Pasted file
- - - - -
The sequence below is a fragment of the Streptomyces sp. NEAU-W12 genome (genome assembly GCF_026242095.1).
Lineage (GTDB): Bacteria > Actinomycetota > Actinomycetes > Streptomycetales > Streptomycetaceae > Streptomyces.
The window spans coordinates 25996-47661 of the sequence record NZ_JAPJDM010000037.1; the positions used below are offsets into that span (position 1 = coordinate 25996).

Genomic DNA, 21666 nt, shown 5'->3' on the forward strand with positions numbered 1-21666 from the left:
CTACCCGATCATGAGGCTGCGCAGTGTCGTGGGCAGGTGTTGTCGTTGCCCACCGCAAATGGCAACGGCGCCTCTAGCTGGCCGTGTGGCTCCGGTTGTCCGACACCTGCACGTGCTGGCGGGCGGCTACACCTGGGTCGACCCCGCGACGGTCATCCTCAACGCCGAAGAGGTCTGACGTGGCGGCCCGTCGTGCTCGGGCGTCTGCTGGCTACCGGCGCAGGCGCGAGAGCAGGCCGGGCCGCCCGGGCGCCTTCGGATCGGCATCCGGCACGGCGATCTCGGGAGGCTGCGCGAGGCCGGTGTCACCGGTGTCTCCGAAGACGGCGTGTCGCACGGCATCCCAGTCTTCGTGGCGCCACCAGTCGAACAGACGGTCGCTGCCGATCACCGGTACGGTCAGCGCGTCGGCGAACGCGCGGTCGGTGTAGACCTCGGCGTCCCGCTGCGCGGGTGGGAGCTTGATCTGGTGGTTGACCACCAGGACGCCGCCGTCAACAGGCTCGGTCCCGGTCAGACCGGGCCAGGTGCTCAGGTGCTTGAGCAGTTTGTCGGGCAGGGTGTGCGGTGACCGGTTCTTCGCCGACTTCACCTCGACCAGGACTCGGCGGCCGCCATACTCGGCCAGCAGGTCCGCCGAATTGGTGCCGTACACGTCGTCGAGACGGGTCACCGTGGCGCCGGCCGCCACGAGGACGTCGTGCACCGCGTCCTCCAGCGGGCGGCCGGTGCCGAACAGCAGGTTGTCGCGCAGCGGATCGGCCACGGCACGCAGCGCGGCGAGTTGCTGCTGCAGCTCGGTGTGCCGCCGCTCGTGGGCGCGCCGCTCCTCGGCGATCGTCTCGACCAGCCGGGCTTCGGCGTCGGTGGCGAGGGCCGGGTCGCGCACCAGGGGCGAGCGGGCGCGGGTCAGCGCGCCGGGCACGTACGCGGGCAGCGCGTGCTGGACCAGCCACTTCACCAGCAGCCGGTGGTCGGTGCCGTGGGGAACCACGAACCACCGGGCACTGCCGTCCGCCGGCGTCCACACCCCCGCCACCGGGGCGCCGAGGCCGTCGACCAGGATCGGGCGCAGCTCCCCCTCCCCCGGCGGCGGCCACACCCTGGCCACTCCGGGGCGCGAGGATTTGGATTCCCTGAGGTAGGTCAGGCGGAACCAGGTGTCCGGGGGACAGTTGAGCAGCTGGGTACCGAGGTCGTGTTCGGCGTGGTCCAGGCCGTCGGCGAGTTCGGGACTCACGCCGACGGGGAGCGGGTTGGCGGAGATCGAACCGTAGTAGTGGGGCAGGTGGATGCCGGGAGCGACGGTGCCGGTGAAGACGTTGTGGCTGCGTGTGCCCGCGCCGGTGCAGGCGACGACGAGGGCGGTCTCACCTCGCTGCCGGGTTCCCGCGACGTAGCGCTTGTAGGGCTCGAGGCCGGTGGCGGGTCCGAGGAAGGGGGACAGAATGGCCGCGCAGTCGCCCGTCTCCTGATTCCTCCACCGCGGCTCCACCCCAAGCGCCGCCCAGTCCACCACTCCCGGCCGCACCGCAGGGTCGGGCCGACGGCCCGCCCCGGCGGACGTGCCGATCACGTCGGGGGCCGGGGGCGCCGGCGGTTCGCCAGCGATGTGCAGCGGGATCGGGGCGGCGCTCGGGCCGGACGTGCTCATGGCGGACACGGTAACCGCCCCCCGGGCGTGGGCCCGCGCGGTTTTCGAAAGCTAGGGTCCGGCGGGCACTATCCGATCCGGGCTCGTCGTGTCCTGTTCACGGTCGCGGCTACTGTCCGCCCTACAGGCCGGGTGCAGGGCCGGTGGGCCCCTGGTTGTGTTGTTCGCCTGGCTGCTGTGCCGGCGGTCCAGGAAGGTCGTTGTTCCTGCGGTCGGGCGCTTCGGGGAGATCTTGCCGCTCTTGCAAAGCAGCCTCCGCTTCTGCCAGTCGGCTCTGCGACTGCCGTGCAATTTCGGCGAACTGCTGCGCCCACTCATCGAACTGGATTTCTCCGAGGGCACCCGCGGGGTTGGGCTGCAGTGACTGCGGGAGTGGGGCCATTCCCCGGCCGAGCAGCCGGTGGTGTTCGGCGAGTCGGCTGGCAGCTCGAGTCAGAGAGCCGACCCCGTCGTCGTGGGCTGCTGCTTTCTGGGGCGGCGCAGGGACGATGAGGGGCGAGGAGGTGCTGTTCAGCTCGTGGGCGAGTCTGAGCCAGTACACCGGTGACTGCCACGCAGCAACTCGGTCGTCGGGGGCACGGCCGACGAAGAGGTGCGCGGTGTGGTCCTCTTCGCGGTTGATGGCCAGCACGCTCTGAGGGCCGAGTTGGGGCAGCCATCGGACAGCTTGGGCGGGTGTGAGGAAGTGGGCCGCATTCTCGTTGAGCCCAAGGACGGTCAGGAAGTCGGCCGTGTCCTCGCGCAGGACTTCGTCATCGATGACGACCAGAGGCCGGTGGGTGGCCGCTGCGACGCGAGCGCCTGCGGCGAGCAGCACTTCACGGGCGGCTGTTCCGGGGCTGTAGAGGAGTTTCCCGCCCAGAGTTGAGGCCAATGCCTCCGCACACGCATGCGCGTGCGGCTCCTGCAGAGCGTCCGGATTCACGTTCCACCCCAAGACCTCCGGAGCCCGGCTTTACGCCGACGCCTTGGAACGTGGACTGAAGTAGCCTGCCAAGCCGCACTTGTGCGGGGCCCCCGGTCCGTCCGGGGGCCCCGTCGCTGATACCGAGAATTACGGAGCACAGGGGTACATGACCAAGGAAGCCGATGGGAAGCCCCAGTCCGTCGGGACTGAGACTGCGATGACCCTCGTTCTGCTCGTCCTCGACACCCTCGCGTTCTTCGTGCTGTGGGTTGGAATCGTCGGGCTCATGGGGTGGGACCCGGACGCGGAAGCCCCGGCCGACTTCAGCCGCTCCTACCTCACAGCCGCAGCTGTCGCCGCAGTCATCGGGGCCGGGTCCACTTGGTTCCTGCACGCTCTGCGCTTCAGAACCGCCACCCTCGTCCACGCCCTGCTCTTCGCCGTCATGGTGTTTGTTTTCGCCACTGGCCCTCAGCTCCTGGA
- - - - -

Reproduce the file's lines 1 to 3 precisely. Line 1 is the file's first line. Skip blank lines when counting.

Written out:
The sequence below is a fragment of the Streptomyces sp. NEAU-W12 genome (genome assembly GCF_026242095.1).
Lineage (GTDB): Bacteria > Actinomycetota > Actinomycetes > Streptomycetales > Streptomycetaceae > Streptomyces.
The window spans coordinates 25996-47661 of the sequence record NZ_JAPJDM010000037.1; the positions used below are offsets into that span (position 1 = coordinate 25996).